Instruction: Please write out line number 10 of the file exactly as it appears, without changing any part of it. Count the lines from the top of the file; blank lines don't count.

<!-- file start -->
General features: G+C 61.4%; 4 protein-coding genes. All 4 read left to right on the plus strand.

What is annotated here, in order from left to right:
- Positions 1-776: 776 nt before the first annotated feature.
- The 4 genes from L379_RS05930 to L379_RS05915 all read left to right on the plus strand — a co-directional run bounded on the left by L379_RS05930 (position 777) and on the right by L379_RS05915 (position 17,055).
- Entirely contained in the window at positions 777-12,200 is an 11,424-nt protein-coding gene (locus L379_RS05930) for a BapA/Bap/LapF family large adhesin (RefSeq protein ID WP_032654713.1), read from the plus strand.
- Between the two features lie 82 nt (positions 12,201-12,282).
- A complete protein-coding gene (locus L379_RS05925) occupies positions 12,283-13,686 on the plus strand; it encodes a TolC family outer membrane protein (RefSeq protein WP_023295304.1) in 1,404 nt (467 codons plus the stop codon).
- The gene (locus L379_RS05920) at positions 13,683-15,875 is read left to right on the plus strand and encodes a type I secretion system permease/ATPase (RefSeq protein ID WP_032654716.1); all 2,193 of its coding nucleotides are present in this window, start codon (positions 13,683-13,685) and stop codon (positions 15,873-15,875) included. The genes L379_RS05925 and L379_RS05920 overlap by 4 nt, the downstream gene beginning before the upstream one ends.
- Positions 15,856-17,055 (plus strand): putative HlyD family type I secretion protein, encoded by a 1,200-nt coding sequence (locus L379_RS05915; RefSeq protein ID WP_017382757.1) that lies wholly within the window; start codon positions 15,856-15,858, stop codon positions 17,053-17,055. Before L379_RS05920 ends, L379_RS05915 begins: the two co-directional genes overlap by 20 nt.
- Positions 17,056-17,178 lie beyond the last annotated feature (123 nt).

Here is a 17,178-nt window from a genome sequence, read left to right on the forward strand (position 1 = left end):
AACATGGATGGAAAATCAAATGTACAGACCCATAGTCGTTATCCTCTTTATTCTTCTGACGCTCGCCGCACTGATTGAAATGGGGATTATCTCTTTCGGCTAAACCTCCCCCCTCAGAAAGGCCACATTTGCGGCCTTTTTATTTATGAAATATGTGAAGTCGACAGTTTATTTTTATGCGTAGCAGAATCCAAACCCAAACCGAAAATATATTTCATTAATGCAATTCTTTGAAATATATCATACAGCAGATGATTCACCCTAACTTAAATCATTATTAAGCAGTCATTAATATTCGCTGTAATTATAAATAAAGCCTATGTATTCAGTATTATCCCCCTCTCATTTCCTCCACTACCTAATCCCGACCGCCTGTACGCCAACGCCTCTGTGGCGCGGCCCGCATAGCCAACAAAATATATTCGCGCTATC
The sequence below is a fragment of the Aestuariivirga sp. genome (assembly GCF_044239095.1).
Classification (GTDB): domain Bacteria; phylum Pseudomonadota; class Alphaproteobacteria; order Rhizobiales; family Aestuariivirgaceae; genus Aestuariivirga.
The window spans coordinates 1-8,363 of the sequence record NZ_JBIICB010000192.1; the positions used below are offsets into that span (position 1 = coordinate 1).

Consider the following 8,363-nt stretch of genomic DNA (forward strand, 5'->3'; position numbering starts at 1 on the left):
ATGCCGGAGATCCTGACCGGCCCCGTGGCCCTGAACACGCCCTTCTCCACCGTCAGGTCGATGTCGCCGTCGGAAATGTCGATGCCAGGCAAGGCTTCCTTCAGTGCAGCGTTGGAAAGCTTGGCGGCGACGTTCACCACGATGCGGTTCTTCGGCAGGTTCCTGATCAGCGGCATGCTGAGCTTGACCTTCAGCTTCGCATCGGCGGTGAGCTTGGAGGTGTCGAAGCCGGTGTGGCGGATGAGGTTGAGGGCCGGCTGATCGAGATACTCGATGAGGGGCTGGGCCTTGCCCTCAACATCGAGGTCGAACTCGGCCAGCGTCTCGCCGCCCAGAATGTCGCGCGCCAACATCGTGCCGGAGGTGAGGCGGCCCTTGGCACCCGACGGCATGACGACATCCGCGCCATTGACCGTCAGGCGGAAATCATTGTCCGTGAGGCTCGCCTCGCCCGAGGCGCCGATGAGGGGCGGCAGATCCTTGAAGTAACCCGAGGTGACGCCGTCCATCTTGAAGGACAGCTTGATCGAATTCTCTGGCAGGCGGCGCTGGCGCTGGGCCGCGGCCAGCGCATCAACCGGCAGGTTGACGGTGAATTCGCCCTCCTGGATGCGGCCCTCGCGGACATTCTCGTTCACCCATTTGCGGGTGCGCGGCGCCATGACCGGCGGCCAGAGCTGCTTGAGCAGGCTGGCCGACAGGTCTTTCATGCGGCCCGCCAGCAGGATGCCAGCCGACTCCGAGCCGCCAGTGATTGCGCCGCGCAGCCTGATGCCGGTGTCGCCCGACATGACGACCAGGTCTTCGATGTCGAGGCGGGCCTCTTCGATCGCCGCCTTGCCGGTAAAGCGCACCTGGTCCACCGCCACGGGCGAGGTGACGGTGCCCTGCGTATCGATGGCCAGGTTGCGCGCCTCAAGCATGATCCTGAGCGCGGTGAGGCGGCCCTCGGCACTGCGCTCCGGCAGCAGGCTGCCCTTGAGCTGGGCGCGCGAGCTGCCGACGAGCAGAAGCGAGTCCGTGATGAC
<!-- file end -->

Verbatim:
- Positions 17,056-17,178 lie beyond the last annotated feature (123 nt).